1 An Introductory Example
2 Affine Space Partitions
3 Space-Partition Constraints
4 Solving Space-Partition Constraints
5 A Simple Code-Generation Algorithm
6 Eliminating Empty Iterations
7 Eliminating Tests from Innermost Loops
8 Source-Code Transforms
9 Exercises for Section 11.7

**Finding Synchronization-Free Parallelism **

*1 An Introductory Example*

*2 Affine Space Partitions*

*3 Space-Partition Constraints*

*4 Solving Space-Partition
Constraints*

*5 A Simple Code-Generation
Algorithm*

*6 Eliminating Empty Iterations*

*7 Eliminating Tests from
Innermost Loops*

*8 Source-Code Transforms*

*9 Exercises for Section 11.7*

Having developed the theory of affine array accesses, their reuse
of data, and the dependences among them, we shall now begin to apply this
theory to paral-lelization and optimization of real programs. As discussed in
Section 11.1.4, it is important that we find parallelism while minimizing
communication among processors. Let us start by studying the problem of
parallelizing an application without allowing any communication or synchronization
between processors at all. This constraint may appear to be a purely academic
exercise; how often can we find programs and routines that have such a form of
parallelism? In fact, many such programs exist in real life, and the algorithm
for solving this problem is useful in its own right. In addition, the concepts
used to solve this problem can be extended to handle synchronization and
communication.

**1. An Introductory Example **

Shown in Fig. 11.23
is an excerpt of a C translation (with Fortran-style array accesses retained
for clarity) from a 5000-line Fortran multigrid algorithm to solve
three-dimensional Euler equations. The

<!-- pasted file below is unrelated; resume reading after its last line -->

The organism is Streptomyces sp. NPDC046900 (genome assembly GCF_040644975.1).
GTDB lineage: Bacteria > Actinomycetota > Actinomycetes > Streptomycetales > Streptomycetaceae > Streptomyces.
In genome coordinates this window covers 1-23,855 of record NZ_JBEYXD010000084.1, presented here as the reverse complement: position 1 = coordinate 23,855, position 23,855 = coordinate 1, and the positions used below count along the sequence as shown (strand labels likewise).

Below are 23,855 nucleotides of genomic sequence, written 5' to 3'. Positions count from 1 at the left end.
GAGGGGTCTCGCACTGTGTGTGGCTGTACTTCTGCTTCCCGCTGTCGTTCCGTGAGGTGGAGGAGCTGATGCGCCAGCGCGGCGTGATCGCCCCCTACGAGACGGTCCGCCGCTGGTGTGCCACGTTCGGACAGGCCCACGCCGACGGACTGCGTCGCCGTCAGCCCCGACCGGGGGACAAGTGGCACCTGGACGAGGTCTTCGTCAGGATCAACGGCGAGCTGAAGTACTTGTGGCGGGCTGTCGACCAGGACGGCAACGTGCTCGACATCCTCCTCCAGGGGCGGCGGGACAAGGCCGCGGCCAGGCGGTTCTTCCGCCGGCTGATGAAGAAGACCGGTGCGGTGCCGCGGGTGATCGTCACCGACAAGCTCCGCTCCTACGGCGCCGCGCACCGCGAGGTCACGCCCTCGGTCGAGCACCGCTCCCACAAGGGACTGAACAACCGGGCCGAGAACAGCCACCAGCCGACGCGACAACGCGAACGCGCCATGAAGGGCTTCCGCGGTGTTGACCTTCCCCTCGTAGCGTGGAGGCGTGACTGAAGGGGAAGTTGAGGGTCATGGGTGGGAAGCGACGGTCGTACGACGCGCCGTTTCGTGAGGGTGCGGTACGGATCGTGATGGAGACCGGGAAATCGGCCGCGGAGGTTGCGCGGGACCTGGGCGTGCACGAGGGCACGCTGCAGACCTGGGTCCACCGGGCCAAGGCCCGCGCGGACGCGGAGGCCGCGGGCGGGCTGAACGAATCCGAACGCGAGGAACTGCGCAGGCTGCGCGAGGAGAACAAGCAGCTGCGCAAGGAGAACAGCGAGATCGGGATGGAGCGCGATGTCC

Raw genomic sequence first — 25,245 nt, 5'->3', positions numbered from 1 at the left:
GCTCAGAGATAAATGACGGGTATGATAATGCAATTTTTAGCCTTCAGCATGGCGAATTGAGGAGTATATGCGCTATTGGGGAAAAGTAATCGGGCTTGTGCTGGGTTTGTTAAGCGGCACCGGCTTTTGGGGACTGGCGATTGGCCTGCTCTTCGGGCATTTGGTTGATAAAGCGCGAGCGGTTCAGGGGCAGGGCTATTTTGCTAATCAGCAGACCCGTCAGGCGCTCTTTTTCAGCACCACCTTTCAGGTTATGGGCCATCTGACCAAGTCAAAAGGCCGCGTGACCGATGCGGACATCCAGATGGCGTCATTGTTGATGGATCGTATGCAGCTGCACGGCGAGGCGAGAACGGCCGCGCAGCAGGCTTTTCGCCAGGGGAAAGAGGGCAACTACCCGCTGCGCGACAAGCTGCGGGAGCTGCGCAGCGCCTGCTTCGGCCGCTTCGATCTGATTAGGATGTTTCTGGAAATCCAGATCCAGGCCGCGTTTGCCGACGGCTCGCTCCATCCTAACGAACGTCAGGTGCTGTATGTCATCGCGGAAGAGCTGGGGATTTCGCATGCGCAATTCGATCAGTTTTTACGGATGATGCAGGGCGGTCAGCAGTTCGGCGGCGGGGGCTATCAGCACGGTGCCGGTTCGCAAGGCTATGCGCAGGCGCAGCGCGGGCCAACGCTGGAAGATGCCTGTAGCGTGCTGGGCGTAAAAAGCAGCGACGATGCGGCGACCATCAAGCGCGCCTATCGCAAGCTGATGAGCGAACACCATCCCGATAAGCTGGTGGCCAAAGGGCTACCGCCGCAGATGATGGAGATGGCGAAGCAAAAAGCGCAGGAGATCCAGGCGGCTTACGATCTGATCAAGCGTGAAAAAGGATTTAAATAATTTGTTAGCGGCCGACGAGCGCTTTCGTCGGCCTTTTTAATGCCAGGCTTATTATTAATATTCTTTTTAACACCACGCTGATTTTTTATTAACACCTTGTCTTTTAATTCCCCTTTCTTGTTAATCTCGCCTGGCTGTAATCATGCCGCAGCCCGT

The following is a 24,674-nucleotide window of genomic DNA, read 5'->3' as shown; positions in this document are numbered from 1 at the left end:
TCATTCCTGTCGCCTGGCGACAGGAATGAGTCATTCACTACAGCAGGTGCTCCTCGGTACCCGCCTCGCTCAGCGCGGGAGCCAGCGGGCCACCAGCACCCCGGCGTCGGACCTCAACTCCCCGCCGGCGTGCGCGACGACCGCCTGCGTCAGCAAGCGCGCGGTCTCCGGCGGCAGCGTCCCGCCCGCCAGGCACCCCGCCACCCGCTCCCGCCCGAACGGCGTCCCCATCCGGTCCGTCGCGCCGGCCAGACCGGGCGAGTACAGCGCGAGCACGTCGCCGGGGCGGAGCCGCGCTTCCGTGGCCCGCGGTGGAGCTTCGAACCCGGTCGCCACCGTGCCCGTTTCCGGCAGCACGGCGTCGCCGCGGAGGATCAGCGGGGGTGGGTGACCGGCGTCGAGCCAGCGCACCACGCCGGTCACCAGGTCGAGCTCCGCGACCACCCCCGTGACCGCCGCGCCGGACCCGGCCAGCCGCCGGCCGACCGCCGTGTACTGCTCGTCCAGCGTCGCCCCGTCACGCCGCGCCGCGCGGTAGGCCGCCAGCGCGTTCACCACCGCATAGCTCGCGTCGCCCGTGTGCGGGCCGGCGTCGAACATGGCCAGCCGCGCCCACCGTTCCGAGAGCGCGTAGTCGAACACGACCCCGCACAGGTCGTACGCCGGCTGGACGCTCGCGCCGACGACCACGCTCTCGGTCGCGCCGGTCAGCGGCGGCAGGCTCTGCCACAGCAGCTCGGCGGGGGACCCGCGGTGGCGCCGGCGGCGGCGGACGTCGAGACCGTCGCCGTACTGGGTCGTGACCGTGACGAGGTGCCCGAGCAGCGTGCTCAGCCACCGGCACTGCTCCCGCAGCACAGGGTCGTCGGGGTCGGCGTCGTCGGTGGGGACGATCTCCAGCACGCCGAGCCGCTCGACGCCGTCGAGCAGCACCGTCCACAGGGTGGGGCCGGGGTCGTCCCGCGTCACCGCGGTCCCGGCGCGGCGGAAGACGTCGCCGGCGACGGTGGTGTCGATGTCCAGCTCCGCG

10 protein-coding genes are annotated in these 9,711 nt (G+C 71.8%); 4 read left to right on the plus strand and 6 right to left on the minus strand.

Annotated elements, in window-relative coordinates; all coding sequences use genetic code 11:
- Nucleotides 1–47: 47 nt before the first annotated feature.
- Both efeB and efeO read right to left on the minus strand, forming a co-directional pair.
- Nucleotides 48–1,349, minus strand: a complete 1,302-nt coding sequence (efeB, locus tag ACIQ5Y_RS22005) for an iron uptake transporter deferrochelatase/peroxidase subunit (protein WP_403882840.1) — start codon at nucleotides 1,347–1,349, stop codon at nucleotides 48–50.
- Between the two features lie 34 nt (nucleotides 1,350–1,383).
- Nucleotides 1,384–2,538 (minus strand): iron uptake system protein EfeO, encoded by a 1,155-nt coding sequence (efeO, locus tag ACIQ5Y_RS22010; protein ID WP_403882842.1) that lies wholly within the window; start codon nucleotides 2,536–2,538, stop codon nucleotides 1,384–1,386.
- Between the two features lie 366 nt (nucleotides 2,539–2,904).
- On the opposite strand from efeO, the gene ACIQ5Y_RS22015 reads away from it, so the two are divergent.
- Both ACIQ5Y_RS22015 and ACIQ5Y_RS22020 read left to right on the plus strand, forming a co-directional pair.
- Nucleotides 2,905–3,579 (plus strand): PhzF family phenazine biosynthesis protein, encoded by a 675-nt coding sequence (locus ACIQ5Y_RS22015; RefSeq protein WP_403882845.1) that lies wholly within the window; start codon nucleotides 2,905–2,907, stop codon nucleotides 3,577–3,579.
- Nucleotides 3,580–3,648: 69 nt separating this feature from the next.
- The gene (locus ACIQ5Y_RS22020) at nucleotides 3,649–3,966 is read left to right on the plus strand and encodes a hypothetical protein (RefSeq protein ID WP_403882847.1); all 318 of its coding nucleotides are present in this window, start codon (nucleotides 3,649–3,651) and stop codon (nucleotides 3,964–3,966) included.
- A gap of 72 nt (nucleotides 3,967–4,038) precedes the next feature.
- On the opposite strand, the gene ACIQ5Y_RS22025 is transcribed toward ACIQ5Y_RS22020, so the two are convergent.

program spends most its time in a small number of routines like the one shown
in the figure. It is typical of many numerical programs. These often consist of
numerous for-loops, with different nesting levels, and they have many array
accesses, all of which are affine expressions of surrounding loop indexes. To
keep the example short, we have elided lines from the original program with
similar characteristics.

The code of Fig. 11.23 operates on the scalar variable *T*
and a number of different arrays with different dimensions. Let us first
examine the use of variable *T.* Because each iteration in the loop uses
the same variable *T,* we cannot execute the iterations in parallel.
However, *T* is used only as a way to hold a common subexpression used
twice in the same iteration. In the first two of the three loop nests in Fig.
11.23, each iteration of the innermost loop writes a value into T and uses the
value immediately after twice, in the same iteration. We can eliminate the
dependences by replacing each use of *T* by the right-hand-side expression
in the previous assignment of *T,* without changing the semantics of the
program. Or, we can replace the scalar *T* by an array. We then have each
iteration use its own array element *T[j, i].*

With this
modification, the computation of an array element in each as-signment statement
depends only on other array elements with the same values for the last two
components *(j* and *i,* respectively). We can thus group all

operations that operate on the (j,i)th element of all arrays into
one computa-tion unit, and execute them in the original sequential order. This
modification produces ( j l — 1) x ( i l — 1) units of computation that are all
independent of one another. Notice that second and third nests in the source